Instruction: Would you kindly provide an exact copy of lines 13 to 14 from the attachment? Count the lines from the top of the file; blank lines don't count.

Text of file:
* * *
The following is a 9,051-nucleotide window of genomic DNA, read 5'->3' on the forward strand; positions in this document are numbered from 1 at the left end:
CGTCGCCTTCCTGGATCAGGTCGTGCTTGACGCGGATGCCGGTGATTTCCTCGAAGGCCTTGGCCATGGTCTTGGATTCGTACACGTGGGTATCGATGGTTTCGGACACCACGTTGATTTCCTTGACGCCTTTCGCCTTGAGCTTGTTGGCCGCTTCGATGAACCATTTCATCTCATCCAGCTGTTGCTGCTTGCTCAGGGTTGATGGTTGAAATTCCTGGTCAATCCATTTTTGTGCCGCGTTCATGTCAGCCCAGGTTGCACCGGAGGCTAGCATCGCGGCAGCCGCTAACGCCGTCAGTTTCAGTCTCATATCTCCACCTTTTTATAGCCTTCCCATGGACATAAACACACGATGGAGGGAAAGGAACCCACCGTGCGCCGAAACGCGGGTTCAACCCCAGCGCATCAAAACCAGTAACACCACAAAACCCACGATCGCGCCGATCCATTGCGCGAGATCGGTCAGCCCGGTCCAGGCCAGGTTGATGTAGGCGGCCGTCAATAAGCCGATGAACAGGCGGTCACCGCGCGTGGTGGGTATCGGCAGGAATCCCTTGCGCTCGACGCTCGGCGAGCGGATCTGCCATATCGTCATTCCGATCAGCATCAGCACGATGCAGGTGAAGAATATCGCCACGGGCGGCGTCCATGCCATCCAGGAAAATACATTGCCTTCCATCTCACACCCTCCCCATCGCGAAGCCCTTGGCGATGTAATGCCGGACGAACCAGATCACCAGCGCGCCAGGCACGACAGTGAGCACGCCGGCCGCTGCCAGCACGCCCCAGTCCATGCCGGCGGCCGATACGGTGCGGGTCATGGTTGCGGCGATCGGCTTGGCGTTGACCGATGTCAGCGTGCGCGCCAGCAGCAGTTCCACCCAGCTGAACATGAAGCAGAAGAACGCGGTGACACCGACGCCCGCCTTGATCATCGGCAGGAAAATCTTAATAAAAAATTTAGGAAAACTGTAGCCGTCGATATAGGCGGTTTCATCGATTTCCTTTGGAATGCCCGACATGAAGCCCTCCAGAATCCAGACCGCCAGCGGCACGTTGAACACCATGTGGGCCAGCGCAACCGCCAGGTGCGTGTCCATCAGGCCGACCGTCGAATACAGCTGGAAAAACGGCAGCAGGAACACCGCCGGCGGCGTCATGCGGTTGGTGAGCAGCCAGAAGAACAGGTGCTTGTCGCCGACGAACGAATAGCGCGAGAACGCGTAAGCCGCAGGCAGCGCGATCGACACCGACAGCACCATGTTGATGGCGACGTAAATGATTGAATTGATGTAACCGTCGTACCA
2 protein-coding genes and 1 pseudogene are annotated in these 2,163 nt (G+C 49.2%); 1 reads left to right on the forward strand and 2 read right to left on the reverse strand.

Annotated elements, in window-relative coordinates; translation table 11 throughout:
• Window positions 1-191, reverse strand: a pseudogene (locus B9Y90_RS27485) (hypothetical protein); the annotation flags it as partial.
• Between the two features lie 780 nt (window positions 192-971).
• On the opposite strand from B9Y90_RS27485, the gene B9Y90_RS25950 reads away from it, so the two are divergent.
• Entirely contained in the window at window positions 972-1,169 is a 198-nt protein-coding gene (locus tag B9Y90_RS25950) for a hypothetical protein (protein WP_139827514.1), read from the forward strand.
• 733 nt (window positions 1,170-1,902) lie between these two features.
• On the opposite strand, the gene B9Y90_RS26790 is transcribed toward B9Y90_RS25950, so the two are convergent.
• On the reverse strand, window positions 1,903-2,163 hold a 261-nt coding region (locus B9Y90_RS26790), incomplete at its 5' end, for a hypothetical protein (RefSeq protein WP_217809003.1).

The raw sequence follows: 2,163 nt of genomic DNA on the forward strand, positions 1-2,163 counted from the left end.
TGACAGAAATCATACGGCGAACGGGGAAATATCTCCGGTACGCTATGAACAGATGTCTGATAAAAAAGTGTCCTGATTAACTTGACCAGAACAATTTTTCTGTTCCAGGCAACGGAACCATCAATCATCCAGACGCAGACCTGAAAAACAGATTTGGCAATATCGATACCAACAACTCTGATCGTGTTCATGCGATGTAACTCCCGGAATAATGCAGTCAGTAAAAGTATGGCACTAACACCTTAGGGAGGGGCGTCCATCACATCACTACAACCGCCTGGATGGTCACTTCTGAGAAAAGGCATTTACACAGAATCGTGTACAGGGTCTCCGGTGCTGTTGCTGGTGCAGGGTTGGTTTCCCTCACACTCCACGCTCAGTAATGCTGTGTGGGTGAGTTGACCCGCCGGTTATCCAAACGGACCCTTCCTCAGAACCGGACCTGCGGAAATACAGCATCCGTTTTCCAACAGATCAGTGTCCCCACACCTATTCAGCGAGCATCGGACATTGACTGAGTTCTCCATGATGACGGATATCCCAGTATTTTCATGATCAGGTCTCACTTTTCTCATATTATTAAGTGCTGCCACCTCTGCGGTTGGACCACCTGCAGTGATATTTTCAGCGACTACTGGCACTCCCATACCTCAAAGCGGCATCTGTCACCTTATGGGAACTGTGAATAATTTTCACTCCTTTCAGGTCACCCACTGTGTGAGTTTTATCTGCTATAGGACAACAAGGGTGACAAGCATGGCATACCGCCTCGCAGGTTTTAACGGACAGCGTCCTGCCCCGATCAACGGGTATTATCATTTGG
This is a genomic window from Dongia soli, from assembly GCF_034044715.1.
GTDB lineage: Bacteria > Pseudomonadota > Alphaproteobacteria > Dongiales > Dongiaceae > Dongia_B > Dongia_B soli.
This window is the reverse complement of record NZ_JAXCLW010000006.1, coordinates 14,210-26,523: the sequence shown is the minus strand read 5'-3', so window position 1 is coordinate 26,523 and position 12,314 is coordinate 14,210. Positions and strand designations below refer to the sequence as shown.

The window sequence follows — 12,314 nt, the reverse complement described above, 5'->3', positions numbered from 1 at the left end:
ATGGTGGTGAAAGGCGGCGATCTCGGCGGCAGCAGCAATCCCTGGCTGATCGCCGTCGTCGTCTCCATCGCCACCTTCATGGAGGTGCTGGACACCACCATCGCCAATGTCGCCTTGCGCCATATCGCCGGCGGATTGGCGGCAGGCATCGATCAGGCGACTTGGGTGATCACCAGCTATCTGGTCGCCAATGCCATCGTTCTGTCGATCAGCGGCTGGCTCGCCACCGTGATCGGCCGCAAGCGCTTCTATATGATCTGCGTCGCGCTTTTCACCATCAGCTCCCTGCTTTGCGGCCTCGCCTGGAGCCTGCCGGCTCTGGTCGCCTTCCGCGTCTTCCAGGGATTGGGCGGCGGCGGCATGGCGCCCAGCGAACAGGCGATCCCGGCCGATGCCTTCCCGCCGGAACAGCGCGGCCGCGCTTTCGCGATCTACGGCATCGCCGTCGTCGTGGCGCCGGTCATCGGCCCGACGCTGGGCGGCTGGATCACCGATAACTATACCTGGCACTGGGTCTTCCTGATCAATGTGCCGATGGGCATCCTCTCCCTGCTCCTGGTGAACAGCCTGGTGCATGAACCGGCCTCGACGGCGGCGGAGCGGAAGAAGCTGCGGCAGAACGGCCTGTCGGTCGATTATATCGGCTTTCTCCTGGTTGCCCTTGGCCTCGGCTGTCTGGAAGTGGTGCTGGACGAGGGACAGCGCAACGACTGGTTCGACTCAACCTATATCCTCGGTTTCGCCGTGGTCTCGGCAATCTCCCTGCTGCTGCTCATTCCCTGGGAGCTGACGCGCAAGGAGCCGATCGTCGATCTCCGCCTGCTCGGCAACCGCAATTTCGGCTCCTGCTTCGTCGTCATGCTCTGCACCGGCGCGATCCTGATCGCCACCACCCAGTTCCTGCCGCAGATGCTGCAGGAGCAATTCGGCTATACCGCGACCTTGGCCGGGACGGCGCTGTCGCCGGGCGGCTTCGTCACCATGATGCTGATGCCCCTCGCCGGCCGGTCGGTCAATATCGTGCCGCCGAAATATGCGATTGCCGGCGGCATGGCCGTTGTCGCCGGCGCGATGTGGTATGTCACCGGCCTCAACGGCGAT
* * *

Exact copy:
TGACAGAAATCATACGGCGAACGGGGAAATATCTCCGGTACGCTATGAACAGATGTCTGATAAAAAAGTGTCCTGATTAACTTGACCAGAACAATTTTTCTGTTCCAGGCAACGGAACCATCAATCATCCAGACGCAGACCTGAAAAACAGATTTGGCAATATCGATACCAACAACTCTGATCGTGTTCATGCGATGTAACTCCCGGAATAATGCAGTCAGTAAAAGTATGGCACTAACACCTTAGGGAGGGGCGTCCATCACATCACTACAACCGCCTGGATGGTCACTTCTGAGAAAAGGCATTTACACAGAATCGTGTACAGGGTCTCCGGTGCTGTTGCTGGTGCAGGGTTGGTTTCCCTCACACTCCACGCTCAGTAATGCTGTGTGGGTGAGTTGACCCGCCGGTTATCCAAACGGACCCTTCCTCAGAACCGGACCTGCGGAAATACAGCATCCGTTTTCCAACAGATCAGTGTCCCCACACCTATTCAGCGAGCATCGGACATTGACTGAGTTCTCCATGATGACGGATATCCCAGTATTTTCATGATCAGGTCTCACTTTTCTCATATTATTAAGTGCTGCCACCTCTGCGGTTGGACCACCTGCAGTGATATTTTCAGCGACTACTGGCACTCCCATACCTCAAAGCGGCATCTGTCACCTTATGGGAACTGTGAATAATTTTCACTCCTTTCAGGTCACCCACTGTGTGAGTTTTATCTGCTATAGGACAACAAGGGTGACAAGCATGGCATACCGCCTCGCAGGTTTTAACGGACAGCGTCCTGCCCCGATCAACGGGTATTATCATTTGG
This is a genomic window from Dongia soli, from assembly GCF_034044715.1.